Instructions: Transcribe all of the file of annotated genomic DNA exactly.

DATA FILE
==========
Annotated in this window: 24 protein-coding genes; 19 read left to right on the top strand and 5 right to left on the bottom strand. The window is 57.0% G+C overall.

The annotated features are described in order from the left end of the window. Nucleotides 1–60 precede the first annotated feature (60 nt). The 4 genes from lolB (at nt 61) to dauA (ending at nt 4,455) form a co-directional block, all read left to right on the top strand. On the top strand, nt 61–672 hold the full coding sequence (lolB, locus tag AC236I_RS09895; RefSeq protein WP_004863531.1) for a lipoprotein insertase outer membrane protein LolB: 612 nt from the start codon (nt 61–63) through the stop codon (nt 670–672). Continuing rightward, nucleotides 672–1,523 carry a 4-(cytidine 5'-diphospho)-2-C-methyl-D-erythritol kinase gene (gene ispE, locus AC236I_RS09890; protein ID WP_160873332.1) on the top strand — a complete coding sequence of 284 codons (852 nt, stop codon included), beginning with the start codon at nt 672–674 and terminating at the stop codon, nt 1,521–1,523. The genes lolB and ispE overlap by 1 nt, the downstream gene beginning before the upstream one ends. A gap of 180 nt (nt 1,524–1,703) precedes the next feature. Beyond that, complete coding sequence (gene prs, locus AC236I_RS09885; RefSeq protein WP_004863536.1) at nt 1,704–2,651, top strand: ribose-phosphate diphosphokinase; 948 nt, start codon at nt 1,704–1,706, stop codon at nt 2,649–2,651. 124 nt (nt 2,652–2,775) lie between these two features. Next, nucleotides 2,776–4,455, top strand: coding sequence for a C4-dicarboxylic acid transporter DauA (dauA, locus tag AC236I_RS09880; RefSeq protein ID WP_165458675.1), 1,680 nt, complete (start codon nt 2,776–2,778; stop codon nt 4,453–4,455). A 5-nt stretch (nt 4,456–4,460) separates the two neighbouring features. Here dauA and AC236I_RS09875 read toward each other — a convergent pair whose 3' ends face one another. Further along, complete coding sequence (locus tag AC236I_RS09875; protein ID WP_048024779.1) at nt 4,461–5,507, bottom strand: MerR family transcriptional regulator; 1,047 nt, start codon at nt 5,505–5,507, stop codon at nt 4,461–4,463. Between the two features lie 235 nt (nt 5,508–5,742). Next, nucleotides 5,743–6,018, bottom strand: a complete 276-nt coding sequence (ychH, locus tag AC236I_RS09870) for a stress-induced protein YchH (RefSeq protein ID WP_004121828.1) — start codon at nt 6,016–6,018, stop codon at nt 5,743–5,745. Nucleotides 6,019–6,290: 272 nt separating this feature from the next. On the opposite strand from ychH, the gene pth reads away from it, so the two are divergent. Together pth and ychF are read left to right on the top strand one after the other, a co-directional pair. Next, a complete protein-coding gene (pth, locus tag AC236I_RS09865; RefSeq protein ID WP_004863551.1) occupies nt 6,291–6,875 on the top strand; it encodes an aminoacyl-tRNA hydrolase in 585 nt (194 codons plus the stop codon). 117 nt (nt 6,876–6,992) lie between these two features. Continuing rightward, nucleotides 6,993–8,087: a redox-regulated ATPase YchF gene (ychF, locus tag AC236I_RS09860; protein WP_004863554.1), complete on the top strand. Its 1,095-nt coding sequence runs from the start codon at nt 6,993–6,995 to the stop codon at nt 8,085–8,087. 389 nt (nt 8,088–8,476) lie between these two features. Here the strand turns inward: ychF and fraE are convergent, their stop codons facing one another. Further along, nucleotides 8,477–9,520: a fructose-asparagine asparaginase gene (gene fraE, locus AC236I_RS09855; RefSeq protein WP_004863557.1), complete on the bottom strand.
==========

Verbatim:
Annotated in this window: 24 protein-coding genes; 19 read left to right on the top strand and 5 right to left on the bottom strand. The window is 57.0% G+C overall.

The annotated features are described in order from the left end of the window. Nucleotides 1–60 precede the first annotated feature (60 nt). The 4 genes from lolB (at nt 61) to dauA (ending at nt 4,455) form a co-directional block, all read left to right on the top strand. On the top strand, nt 61–672 hold the full coding sequence (lolB, locus tag AC236I_RS09895; RefSeq protein WP_004863531.1) for a lipoprotein insertase outer membrane protein LolB: 612 nt from the start codon (nt 61–63) through the stop codon (nt 670–672). Continuing rightward, nucleotides 672–1,523 carry a 4-(cytidine 5'-diphospho)-2-C-methyl-D-erythritol kinase gene (gene ispE, locus AC236I_RS09890; protein ID WP_160873332.1) on the top strand — a complete coding sequence of 284 codons (852 nt, stop codon included), beginning with the start codon at nt 672–674 and terminating at the stop codon, nt 1,521–1,523. The genes lolB and ispE overlap by 1 nt, the downstream gene beginning before the upstream one ends. A gap of 180 nt (nt 1,524–1,703) precedes the next feature. Beyond that, complete coding sequence (gene prs, locus AC236I_RS09885; RefSeq protein WP_004863536.1) at nt 1,704–2,651, top strand: ribose-phosphate diphosphokinase; 948 nt, start codon at nt 1,704–1,706, stop codon at nt 2,649–2,651. 124 nt (nt 2,652–2,775) lie between these two features. Next, nucleotides 2,776–4,455, top strand: coding sequence for a C4-dicarboxylic acid transporter DauA (dauA, locus tag AC236I_RS09880; RefSeq protein ID WP_165458675.1), 1,680 nt, complete (start codon nt 2,776–2,778; stop codon nt 4,453–4,455). A 5-nt stretch (nt 4,456–4,460) separates the two neighbouring features. Here dauA and AC236I_RS09875 read toward each other — a convergent pair whose 3' ends face one another. Further along, complete coding sequence (locus tag AC236I_RS09875; protein ID WP_048024779.1) at nt 4,461–5,507, bottom strand: MerR family transcriptional regulator; 1,047 nt, start codon at nt 5,505–5,507, stop codon at nt 4,461–4,463. Between the two features lie 235 nt (nt 5,508–5,742). Next, nucleotides 5,743–6,018, bottom strand: a complete 276-nt coding sequence (ychH, locus tag AC236I_RS09870) for a stress-induced protein YchH (RefSeq protein ID WP_004121828.1) — start codon at nt 6,016–6,018, stop codon at nt 5,743–5,745. Nucleotides 6,019–6,290: 272 nt separating this feature from the next. On the opposite strand from ychH, the gene pth reads away from it, so the two are divergent. Together pth and ychF are read left to right on the top strand one after the other, a co-directional pair. Next, a complete protein-coding gene (pth, locus tag AC236I_RS09865; RefSeq protein ID WP_004863551.1) occupies nt 6,291–6,875 on the top strand; it encodes an aminoacyl-tRNA hydrolase in 585 nt (194 codons plus the stop codon). 117 nt (nt 6,876–6,992) lie between these two features. Continuing rightward, nucleotides 6,993–8,087: a redox-regulated ATPase YchF gene (ychF, locus tag AC236I_RS09860; protein WP_004863554.1), complete on the top strand. Its 1,095-nt coding sequence runs from the start codon at nt 6,993–6,995 to the stop codon at nt 8,085–8,087. 389 nt (nt 8,088–8,476) lie between these two features. Here the strand turns inward: ychF and fraE are convergent, their stop codons facing one another. Further along, nucleotides 8,477–9,520: a fructose-asparagine asparaginase gene (gene fraE, locus AC236I_RS09855; RefSeq protein WP_004863557.1), complete on the bottom strand.